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We have been alerted to a scam email being sent to .au registrants impersonating auDA, the .au domain administrator.

The message reads:

Greetings,

We would like to inform you that starting from the X of X 2021 we are requested to obtain and verify all .au domain name owners information.
You are listed in our database as the owner of <YOUR DOMAIN> domain name.
In order to keep the domain active please reply with the following:

  1. Photo Identification
    A clear, readable, valid and unaltered scanned color copy or photo of one of the following documents:
    - The photo page of your passport
       or
    - Drivers license (front and back)
  2. A clear, readable, valid and unaltered scanned and color copy of your Medicare Card (front and back)

Rest assured that all documents are handled securely in accordance with our data privacy.

We are hoping for your kind understanding and we appreciate your response to this email within 24 hours to avoid the cancellation of your domain.

Looking forward to hearing from you regarding this matter.

Regards,

XXX

This email is a SCAM and it requests personal information including scanned copies of identification documents from the recipient.

If you or one of your customers receive an email requesting this information, we advise all recipients to not respond.
Instead, please notify ACCC's Scamwatch.

If someone has already provided personal details in response to this scam email, they will need to make a report to their state or territory police force.

auDA will only request this kind of material via us, your registrar.

 

 

Businesses around the world constantly face an onslaught of spammer and scammers on a daily basis either by mail, email, or phone.

Today let's talk about one scam that has been going on for quite some time, but has recently reared it's ugly head yet again.

When you register domain names and trademarks, make sure that all the relevant people know the companies you use to procure and maintain these services, many scams are targeted directly at people that either don't know any better, or are far too busy to consider the ramifications.

In this case, we received multiple emails from people claiming to be from various chinese domain registries, indicating that a company there has tried to register domains that resemble our own.

Sounds innocent enough to begin with, however these are nothing but a scam to try and get you to pay exhorbant fees on domain names and 'internet names' that you don't need or want.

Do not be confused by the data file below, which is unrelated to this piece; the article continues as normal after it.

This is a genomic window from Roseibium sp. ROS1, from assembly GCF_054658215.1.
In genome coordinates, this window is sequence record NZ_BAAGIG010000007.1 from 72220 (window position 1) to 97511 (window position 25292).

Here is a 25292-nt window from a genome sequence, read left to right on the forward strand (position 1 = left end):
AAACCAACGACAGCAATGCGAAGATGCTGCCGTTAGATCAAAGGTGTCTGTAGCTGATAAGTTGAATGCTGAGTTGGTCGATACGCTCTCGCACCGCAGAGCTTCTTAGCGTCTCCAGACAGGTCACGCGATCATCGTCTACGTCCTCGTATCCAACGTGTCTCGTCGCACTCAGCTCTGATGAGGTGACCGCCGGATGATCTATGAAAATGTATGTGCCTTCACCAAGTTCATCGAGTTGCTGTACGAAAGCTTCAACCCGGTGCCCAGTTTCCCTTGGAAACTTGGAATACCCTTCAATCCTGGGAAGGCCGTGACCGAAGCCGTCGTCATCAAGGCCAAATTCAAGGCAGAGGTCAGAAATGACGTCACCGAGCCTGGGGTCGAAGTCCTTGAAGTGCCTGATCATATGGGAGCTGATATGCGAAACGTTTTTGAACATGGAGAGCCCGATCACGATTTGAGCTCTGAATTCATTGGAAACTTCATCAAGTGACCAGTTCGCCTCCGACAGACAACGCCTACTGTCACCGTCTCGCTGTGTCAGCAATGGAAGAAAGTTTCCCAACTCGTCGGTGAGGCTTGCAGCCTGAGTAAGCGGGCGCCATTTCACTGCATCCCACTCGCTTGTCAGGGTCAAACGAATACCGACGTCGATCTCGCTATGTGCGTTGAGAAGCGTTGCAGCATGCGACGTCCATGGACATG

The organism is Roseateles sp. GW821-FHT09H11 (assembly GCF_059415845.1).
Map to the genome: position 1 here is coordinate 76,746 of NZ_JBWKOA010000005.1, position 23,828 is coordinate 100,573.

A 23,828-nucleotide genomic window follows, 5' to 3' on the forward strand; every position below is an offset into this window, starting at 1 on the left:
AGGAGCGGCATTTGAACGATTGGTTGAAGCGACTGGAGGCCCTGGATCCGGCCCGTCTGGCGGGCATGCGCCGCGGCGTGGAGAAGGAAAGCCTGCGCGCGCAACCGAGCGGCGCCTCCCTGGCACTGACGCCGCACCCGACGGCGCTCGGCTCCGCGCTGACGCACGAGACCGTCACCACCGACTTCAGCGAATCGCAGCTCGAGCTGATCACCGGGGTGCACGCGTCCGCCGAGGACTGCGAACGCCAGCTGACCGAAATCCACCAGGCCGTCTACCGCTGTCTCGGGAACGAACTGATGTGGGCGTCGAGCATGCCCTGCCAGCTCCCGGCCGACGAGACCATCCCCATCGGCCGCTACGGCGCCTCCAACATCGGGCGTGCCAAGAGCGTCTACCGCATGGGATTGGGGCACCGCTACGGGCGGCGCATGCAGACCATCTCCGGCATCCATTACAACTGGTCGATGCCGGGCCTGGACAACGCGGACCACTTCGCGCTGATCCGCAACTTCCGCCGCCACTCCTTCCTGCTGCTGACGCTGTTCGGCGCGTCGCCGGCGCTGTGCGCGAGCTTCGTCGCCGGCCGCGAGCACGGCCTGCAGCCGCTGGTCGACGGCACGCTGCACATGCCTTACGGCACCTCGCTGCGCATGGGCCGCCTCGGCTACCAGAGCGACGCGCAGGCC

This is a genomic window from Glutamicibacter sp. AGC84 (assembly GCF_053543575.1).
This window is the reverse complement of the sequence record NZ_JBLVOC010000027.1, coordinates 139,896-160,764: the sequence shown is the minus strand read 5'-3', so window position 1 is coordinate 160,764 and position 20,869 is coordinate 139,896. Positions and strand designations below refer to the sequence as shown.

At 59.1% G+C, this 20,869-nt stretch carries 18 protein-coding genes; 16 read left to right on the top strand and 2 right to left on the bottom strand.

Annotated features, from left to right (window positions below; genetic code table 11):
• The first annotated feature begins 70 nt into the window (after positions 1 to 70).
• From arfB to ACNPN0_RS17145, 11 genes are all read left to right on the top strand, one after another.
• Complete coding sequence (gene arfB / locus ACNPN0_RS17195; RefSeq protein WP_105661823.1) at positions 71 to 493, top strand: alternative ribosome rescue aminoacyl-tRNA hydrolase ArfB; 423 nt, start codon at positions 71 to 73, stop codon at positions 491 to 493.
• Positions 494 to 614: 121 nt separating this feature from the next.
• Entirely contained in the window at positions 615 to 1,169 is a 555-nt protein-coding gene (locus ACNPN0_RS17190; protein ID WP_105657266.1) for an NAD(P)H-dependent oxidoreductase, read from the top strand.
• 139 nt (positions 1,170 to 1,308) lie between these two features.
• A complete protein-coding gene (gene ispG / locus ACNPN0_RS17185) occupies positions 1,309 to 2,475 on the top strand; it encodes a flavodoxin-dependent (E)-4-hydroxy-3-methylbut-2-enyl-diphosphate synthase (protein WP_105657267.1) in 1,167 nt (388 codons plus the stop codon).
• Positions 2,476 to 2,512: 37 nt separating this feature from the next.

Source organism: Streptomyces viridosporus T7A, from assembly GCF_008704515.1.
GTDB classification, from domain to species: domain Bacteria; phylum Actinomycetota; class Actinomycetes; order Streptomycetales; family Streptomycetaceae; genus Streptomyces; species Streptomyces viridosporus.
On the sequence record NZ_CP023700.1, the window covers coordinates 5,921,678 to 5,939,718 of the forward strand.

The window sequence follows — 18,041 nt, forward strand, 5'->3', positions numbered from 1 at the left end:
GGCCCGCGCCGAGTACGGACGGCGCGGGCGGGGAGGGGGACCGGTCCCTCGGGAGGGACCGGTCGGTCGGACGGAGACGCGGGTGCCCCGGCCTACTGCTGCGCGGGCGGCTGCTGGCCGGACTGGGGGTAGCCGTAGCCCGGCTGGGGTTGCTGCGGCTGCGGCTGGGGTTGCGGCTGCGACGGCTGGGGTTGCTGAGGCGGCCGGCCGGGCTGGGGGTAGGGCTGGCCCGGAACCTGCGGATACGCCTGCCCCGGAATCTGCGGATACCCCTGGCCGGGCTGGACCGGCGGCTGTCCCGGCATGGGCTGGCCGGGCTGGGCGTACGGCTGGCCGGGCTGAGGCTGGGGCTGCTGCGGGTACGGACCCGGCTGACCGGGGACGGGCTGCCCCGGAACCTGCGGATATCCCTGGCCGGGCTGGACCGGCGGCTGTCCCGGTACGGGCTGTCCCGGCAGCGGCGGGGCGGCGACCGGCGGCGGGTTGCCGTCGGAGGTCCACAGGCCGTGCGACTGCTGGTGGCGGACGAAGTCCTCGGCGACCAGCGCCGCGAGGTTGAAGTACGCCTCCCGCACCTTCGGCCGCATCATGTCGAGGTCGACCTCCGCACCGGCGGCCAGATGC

Below is the contents of one such email:

(It's very urgent, please transfer this email to your CEO. Thanks) 
This email is from China domain name registration center, which mainly deal with the domain name registration in China. On Oct 10, 2018 , we received an application from Kailan Ltd requested "senseict" as their internet keyword and China (CN) domain names (senseict.cn, senseict.com.cn, senseict.net.cn, senseict.org.cn). But after checking it, we find this name conflict with your company name or trademark. In order to deal with this matter better, it's necessary to send email to you and confirm whether this company is your distributor or business partner in China?

Best Regards
**************************************
Steve Liu | Service & Operations Manager
CN Registry (Head Office) | 6012, Xingdi Building, No. 1698 Yishan Road, Shanghai 201103, China
Tel: +86-02164193517 | Fax: +86-02164198327 | Mob: +86-13816428671
Email: steve @ cnregistry.org.cn
Web: www.cnregistry.org.cn
**************************************

This email contains privileged and confidential information intended for the addressee only. If you are not the intended recipient, please destroy this email and inform the sender immediately. We appreciate you respecting the confidentiality of this information by not disclosing or using the information in this email.

It seems legit at first glance, however all you need to do is do a quick google search for "It's very urgent, please transfer this email to your CEO. Thanks" to see something very different.

In effect, what they're trying to do is act on your complacency or urgency to protect your apparent trademark, however in doing so, they charge you thousands of dollars.

If you want  to get yourself a .cn or .asia domain, We strongly recommend purchasing them via your preferred provider, these emails are nothing but a falacy to get you to spend money with them.

What do you do if you get one've these emails?

We advise you ignore it, and add the sending addresses to your spam filters; If you really do want to get these domains then purchase them with your trusted domain provider.